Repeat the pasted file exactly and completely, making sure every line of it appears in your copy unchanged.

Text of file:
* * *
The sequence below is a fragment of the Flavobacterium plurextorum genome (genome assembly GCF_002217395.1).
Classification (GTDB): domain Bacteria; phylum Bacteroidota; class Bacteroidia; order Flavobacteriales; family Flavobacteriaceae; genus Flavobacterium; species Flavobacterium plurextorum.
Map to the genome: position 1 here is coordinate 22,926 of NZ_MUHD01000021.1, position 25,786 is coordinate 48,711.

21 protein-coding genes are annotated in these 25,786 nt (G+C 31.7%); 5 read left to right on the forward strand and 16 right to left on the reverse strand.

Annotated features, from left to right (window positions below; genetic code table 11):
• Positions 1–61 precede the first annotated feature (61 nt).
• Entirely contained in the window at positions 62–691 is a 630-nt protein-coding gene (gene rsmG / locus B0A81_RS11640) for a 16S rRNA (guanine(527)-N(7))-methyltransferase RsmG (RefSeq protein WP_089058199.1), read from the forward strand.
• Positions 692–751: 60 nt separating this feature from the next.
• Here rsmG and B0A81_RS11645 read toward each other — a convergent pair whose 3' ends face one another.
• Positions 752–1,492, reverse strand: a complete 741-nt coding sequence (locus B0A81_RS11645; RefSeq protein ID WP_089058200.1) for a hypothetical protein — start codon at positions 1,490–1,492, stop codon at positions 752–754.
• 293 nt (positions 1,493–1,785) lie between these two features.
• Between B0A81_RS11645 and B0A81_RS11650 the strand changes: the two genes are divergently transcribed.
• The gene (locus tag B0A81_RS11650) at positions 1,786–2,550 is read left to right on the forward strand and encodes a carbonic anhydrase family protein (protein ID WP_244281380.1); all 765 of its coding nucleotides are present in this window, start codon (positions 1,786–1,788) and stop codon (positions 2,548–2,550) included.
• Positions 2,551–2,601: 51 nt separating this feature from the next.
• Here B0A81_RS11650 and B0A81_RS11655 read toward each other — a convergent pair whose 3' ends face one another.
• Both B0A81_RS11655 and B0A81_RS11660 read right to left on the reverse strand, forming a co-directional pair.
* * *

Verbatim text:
The sequence below is a fragment of the Flavobacterium plurextorum genome (genome assembly GCF_002217395.1).
Classification (GTDB): domain Bacteria; phylum Bacteroidota; class Bacteroidia; order Flavobacteriales; family Flavobacteriaceae; genus Flavobacterium; species Flavobacterium plurextorum.
Map to the genome: position 1 here is coordinate 22,926 of NZ_MUHD01000021.1, position 25,786 is coordinate 48,711.

21 protein-coding genes are annotated in these 25,786 nt (G+C 31.7%); 5 read left to right on the forward strand and 16 right to left on the reverse strand.

Annotated features, from left to right (window positions below; genetic code table 11):
• Positions 1–61 precede the first annotated feature (61 nt).
• Entirely contained in the window at positions 62–691 is a 630-nt protein-coding gene (gene rsmG / locus B0A81_RS11640) for a 16S rRNA (guanine(527)-N(7))-methyltransferase RsmG (RefSeq protein WP_089058199.1), read from the forward strand.
• Positions 692–751: 60 nt separating this feature from the next.
• Here rsmG and B0A81_RS11645 read toward each other — a convergent pair whose 3' ends face one another.
• Positions 752–1,492, reverse strand: a complete 741-nt coding sequence (locus B0A81_RS11645; RefSeq protein ID WP_089058200.1) for a hypothetical protein — start codon at positions 1,490–1,492, stop codon at positions 752–754.
• 293 nt (positions 1,493–1,785) lie between these two features.
• Between B0A81_RS11645 and B0A81_RS11650 the strand changes: the two genes are divergently transcribed.
• The gene (locus tag B0A81_RS11650) at positions 1,786–2,550 is read left to right on the forward strand and encodes a carbonic anhydrase family protein (protein ID WP_244281380.1); all 765 of its coding nucleotides are present in this window, start codon (positions 1,786–1,788) and stop codon (positions 2,548–2,550) included.
• Positions 2,551–2,601: 51 nt separating this feature from the next.
• Here B0A81_RS11650 and B0A81_RS11655 read toward each other — a convergent pair whose 3' ends face one another.
• Both B0A81_RS11655 and B0A81_RS11660 read right to left on the reverse strand, forming a co-directional pair.